- The Washington Times - Saturday, October 27, 2001

Lockheed Martin Corp. won the largest defense contract in history yesterday, beating out Boeing Co. in a winner-take-all battle to produce the next generation of fighter plane.

Air Force Secretary James G. Roche said the Bethesda company "emerged as the clear winner, based on the strengths, weaknesses and risks involved in their proposal" to produce the Joint Strike Fighter.

"I would not say it was a squeaker at all," he said.

The Joint Strike Fighter is expected to be one of the most advanced planes ever. It is the first plane capable of taking off and landing vertically, like a helicopter, and flying at supersonic speeds. Three versions are expected to be produced for the Air Force, Navy and Marine Corps. Britain's Royal Navy and Air Force also will use the planes, which will cost between $40 million and $50 million each.

Yesterday's announcement means Lockheed Martin will receive about $19 billion toward an engineering, manufacturing and development program of the Joint Strike Fighter, which is designed to replace the F-16, F/A-18, A-10, Harrier and AV-8 fighter jets. The company will produce 22 planes during the initial phase, but more importantly, it is likely to be the prime recipient of the full contract, valued at more than $200 billion.

Lockheed Martin's victory is not surprising. In the months leading up to the announcement, defense analysts and observers gave the nation's largest defense contractor the edge, largely because its version of the fighter has been better received by the Air Force. Lockheed Martin's version is largely derived from the F-22, which is seen as the favorite plane of the Air Force.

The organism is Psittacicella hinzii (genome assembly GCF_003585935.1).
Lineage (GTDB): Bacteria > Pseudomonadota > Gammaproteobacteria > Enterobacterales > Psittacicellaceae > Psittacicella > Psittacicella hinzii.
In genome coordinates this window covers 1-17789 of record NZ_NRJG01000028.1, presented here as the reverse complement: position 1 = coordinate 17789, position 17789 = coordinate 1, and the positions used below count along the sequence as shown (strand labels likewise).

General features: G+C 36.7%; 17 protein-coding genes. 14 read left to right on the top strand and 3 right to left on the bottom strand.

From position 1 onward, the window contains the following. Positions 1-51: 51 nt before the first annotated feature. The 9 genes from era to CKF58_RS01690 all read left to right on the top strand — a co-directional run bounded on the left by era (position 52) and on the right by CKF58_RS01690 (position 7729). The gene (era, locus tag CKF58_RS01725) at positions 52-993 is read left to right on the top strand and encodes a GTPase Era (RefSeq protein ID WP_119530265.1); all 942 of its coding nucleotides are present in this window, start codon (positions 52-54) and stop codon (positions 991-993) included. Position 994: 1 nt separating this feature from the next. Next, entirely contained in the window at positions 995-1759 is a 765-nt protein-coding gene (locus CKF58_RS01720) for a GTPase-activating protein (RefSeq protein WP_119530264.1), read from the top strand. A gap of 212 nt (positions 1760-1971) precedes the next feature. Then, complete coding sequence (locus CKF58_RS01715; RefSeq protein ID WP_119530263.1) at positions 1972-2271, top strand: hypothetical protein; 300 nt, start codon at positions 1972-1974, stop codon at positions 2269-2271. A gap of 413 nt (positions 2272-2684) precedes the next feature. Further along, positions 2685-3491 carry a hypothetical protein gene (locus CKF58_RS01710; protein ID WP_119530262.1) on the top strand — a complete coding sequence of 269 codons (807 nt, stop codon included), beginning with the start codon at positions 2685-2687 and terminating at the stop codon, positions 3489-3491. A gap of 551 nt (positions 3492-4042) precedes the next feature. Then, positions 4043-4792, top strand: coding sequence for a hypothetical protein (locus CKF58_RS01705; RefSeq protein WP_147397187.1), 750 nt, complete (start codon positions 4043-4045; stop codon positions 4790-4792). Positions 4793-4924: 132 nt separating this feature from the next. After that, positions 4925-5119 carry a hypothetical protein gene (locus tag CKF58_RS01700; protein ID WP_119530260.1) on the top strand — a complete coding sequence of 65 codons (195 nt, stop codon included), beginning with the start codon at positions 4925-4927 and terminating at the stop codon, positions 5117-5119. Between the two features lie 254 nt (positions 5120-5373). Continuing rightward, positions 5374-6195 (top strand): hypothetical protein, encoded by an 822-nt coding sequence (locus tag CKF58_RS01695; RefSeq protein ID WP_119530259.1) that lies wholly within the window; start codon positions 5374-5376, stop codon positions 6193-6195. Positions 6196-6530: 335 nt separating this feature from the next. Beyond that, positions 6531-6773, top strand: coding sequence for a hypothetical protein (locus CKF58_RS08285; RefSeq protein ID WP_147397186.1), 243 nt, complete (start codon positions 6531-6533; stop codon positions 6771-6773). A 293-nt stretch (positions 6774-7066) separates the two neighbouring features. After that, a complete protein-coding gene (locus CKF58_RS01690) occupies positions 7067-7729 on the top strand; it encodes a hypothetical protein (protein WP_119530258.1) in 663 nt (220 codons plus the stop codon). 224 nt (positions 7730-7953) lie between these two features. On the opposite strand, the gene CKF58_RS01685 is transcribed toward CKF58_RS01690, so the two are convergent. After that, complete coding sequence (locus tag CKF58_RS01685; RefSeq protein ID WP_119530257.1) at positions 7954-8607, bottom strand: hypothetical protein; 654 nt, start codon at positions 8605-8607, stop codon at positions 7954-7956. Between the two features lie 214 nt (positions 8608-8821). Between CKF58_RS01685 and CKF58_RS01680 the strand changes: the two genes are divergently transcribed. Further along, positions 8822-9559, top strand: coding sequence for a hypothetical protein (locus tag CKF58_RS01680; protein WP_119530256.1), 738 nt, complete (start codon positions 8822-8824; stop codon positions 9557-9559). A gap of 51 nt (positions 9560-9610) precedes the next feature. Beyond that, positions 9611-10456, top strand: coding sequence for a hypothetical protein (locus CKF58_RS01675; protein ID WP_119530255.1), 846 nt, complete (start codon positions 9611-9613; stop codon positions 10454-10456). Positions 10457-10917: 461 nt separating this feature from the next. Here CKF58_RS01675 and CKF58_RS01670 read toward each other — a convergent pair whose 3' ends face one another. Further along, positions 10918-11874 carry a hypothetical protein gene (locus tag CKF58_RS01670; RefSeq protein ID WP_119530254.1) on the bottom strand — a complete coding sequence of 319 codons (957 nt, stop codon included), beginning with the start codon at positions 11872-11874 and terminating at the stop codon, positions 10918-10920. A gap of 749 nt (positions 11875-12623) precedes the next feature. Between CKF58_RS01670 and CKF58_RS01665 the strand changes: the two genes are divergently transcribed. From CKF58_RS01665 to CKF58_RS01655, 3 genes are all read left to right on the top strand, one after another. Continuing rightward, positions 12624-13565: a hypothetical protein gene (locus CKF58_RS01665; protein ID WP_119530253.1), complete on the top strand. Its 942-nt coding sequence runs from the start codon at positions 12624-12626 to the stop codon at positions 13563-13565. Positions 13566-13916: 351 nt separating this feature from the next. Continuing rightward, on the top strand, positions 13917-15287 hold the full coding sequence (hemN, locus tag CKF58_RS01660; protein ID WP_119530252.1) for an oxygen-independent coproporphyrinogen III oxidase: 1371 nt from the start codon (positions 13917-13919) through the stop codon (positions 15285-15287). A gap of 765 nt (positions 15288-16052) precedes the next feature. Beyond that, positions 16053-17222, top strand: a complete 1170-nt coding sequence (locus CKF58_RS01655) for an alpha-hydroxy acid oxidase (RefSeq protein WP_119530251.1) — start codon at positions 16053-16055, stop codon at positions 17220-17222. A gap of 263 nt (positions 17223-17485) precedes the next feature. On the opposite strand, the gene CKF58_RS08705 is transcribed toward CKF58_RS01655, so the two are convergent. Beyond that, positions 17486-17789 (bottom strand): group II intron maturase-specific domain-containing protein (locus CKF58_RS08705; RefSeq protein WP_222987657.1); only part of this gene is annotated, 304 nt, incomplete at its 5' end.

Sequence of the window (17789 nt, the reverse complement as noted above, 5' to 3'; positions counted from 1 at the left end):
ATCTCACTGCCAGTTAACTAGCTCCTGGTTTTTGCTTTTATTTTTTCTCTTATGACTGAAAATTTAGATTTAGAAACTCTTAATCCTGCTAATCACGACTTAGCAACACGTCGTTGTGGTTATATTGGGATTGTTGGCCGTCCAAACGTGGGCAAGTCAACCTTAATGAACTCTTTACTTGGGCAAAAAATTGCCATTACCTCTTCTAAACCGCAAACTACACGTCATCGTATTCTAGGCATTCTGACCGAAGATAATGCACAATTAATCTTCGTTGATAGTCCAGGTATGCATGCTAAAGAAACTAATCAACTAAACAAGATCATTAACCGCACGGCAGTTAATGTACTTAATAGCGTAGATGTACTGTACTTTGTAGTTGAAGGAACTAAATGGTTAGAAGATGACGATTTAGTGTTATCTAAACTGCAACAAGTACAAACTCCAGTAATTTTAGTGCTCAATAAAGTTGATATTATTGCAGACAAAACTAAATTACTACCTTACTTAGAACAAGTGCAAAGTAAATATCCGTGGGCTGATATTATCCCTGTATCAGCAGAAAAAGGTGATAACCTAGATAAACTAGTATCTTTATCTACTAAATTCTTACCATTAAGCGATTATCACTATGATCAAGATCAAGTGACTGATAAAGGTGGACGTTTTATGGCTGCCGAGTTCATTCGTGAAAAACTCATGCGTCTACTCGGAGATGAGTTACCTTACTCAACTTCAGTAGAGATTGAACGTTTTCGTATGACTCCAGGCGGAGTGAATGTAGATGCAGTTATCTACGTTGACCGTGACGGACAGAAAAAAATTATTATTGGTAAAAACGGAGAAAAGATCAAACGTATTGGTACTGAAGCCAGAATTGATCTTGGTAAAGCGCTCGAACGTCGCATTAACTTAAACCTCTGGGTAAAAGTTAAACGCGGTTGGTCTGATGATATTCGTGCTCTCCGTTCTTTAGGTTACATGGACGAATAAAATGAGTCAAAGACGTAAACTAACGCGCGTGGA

The contract calls for about 3,000 planes, but there is no cap on production. Potential cost increases and overseas sales could make the contract worth as much as $1 trillion over time, some analysts said.

Lockheed Martin employees in Fort Worth, Texas, where the plane will be produced, cheered wildly at the news of the announcement. Chairman and CEO Vance Coffman congratulated the crowd from Bethesda headquarters.

"I can't tell you how pleased I am with what you just heard," Mr. Coffman said. "This is by far the single most important win for the Lockheed Martin company and the other companies involved."

Predictions of a Lockheed Martin victory, while widespread, were not universal. Some analysts said they preferred Boeing's design, which is seen as more innovative, and said Boeing had better production facilities. Boeing's defense history includes successful productions of the F-18 Super Hornet, Apache helicopter and C-17 Military transport, as well as work on the International Space Station.

Boeing also said its fighter would cost less than Lockheed Martin's. Analysts said the Pentagon put an unprecedented amount of weight on affordability in its criteria; cost-savings was a primary reason the Pentagon decided to go with a winner-take-all contract in 1996.

"Our decision today is to continue with the winner-take-all strategy, and the down-select process has been done," said Edward "Pete" Aldridge, the Pentagon's under secretary of defense for acquisition, technology and logistics.

But analysts said some sort of hybrid contract likely will be worked out as bipartisan political pressure for such an agreement mounts.

"Some sort of hybrid agreement will result, whether it be with subcontractors or whatever," said Chris Hellman, a senior analyst with the Center for Defense Information, which is based in the District.

Boeing Chairman Phil Condit, in acknowledging defeat, indicated that the company would take advantage of any subcontracting opportunities.

"This was an incredibly tough competition and we congratulate Lockheed Martin," Mr. Condit said in a statement. "We're looking forward to the possibility of bringing our capabilities and skills to the Lockheed Martin JSF team."

Subcontracting on major contracts would not be new. Boeing produces about one-third of Lockheed Martin's F-22 fighters, and after Northrop Grumman lost its bid for the Joint Strike Fighter in 1996, it signed on as a partner in Lockheed Martin's entry.

Defense analysts say Lockheed Martin is in better overall shape. Boeing's commercial aircraft division was hit hard after the Sept. 11 terrorist attacks.

Meanwhile, Lockheed Martin has been boosted by military action and yesterday reported quarterly earnings of $213 million (49 cents per share) compared with loss of $704 million ($1.74) a year ago.

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